Lahars are mudflows that contain at least 60% volcanic material (ash and debris from previous eruptions included). They originate high on a volcanic edifice, have the density of wet concrete, and follow stream valleys at speeds up to 30 kilometers per hour.
Lahars are perhaps the greatest volcanic hazard in the Southern Puget Sound region. This is because the stream channels there have headwaters at the lahar-prone Mt. Rainier. Mt. Rainier is very steep and is prone to landslides which may trigger lahars, even when no eruption is occurring. However, the largest lahars are usually associated with volcanic unrest.
A similar hazard that may occur in our region are glacial outburst floods, also known by the Icelandic term "jökulhlaup" (pronounced "yo-kul-h-loip"). These are much more fluid and move faster than lahars and most tend to remain within or close to the stream channel. However, larger glacial outbursts are quite dangerous, and can destroy bridges, campgrounds, and structures. Because outburst floods are unpredictable, you should be alert when visiting valleys with glacier-fed streams, particularly on unusually hot or rainy days. If you are near a stream and hear a roaring sound coming from upvalley or note a rapid rise in water level, move quickly up the stream embankment, away from the stream channel and to higher ground. Do not try to escape by moving downstream; debris flows move faster than you can run.
The Nevado del Ruiz eruption and lahar in 1985 brought the danger from lahars world-wide attention. The lahar proceeded in three major pulses. One of the lahars virtually erased Armero; three-quarters of its 28,700 inhabitants were killed. The first lahar was 30 meters (100 ft) deep, moved at 12 meters per second (39 ft/s), and lasted ten to twenty minutes. Traveling at about 6 meters (20 ft) per second, the second lahar lasted for thirty minutes and was followed by smaller pulses. A third major pulse brought the lahar's overall duration to roughly two hours. By that point, 85 percent of Armero was enveloped in mud.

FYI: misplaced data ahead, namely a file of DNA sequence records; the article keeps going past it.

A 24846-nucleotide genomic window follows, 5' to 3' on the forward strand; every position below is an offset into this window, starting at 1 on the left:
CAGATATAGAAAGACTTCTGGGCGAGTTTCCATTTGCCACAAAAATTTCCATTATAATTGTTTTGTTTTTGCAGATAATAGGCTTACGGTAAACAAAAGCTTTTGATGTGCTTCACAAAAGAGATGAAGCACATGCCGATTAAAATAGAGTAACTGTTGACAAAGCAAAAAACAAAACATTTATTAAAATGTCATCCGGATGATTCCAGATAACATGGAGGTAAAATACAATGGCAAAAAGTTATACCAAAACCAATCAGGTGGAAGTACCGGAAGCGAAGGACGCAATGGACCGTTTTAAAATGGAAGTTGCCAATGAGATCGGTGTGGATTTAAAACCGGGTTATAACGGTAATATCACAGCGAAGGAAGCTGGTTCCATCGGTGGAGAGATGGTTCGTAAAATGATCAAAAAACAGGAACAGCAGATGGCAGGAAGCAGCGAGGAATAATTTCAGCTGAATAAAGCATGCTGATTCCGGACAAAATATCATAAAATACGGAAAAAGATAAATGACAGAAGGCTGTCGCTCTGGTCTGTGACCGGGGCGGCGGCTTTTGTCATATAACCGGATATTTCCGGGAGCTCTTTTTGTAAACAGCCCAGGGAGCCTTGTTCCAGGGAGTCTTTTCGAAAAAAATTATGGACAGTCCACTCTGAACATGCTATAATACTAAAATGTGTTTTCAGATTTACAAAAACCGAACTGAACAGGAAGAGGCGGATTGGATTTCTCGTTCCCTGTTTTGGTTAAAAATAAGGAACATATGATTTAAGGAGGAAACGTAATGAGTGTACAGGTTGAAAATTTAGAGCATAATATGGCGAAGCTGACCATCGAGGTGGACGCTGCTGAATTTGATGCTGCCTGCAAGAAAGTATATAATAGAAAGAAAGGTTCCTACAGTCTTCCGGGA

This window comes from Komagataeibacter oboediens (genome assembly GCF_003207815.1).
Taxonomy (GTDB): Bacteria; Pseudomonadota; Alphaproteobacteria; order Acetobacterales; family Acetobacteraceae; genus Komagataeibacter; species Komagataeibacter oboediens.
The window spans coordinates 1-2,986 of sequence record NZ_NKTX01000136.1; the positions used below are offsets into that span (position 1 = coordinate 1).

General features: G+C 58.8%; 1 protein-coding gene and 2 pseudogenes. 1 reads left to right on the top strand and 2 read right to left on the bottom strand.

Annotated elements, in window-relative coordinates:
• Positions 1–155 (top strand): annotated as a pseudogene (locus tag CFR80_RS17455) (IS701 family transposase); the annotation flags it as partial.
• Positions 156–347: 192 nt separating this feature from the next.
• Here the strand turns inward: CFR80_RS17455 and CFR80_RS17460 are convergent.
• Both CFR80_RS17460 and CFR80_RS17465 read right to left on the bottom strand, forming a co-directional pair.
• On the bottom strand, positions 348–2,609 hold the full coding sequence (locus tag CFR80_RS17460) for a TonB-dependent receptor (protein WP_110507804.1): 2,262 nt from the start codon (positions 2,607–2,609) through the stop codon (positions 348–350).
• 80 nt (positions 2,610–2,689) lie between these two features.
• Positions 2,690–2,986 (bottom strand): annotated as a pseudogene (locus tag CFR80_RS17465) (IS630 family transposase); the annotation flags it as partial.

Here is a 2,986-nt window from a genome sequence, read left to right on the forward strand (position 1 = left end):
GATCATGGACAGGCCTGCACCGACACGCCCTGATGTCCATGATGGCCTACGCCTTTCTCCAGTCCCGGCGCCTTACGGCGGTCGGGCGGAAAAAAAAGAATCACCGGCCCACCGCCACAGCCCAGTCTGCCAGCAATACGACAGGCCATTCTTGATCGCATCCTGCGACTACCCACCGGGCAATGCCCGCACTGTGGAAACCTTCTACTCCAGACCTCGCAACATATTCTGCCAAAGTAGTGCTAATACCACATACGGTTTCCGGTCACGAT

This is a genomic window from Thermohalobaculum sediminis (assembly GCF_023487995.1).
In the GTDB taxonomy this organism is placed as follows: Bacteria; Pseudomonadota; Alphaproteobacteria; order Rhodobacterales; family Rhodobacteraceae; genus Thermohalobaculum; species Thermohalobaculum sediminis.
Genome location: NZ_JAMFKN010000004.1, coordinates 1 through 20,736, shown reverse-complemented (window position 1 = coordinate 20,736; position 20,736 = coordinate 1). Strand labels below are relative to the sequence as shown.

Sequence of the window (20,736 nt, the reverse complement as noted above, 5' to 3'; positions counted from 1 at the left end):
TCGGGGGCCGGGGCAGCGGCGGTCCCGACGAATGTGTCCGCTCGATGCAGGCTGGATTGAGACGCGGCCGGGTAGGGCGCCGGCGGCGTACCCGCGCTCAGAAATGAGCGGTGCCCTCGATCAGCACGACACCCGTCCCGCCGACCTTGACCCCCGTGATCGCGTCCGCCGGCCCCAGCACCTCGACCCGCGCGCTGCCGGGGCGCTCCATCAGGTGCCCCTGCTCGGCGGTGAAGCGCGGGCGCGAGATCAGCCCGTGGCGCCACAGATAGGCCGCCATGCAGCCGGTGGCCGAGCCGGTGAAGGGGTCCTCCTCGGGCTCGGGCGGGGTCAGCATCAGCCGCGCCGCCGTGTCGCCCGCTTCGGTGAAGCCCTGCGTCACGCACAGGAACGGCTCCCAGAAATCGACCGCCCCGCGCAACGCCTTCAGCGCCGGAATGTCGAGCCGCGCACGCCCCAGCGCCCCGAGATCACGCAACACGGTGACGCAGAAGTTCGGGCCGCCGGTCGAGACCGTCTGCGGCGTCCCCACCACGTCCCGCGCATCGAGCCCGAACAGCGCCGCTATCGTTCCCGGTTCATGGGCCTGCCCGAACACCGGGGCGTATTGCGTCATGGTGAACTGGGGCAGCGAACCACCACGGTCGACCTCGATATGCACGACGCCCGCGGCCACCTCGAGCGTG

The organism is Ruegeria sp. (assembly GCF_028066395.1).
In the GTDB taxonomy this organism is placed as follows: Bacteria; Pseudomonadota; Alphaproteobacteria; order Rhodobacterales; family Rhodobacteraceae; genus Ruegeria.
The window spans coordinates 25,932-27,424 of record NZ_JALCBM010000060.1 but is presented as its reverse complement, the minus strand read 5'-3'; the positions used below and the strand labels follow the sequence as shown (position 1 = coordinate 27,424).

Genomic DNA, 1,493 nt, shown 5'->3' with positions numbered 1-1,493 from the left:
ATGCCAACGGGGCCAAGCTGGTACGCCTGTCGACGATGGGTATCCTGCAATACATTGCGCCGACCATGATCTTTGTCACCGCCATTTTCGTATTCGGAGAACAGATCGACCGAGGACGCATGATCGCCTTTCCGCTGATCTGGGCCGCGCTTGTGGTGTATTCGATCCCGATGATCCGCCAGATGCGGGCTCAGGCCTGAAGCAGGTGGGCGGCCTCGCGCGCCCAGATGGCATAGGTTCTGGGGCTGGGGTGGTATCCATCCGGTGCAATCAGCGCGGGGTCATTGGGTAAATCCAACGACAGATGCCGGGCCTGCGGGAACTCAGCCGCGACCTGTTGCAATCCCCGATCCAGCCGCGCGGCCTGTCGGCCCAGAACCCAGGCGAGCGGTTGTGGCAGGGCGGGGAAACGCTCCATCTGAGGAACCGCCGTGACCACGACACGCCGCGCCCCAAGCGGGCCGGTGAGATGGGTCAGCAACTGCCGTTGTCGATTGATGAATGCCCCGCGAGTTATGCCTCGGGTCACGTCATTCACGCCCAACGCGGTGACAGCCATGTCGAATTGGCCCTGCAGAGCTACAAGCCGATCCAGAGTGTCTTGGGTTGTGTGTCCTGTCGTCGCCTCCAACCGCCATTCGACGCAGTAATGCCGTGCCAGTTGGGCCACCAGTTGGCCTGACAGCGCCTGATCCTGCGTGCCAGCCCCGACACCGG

Pierce County has mapped and installed signs for volcano evacuation routes in case of lahar. A warning system triggered by sensors on the mountain near the Carbon and Puyallup River channels will activate sirens to warn residents downstream.
You can see a map of the evacuation routes at the Pierce County Emergency Management website.
There has also been a hazard map created from past lahar activity for the region possibly impacted by a lahar from Mount Rainier.
For even more information on lahars, visit the Cascade Volcano Observatory page on lahars and debris flows.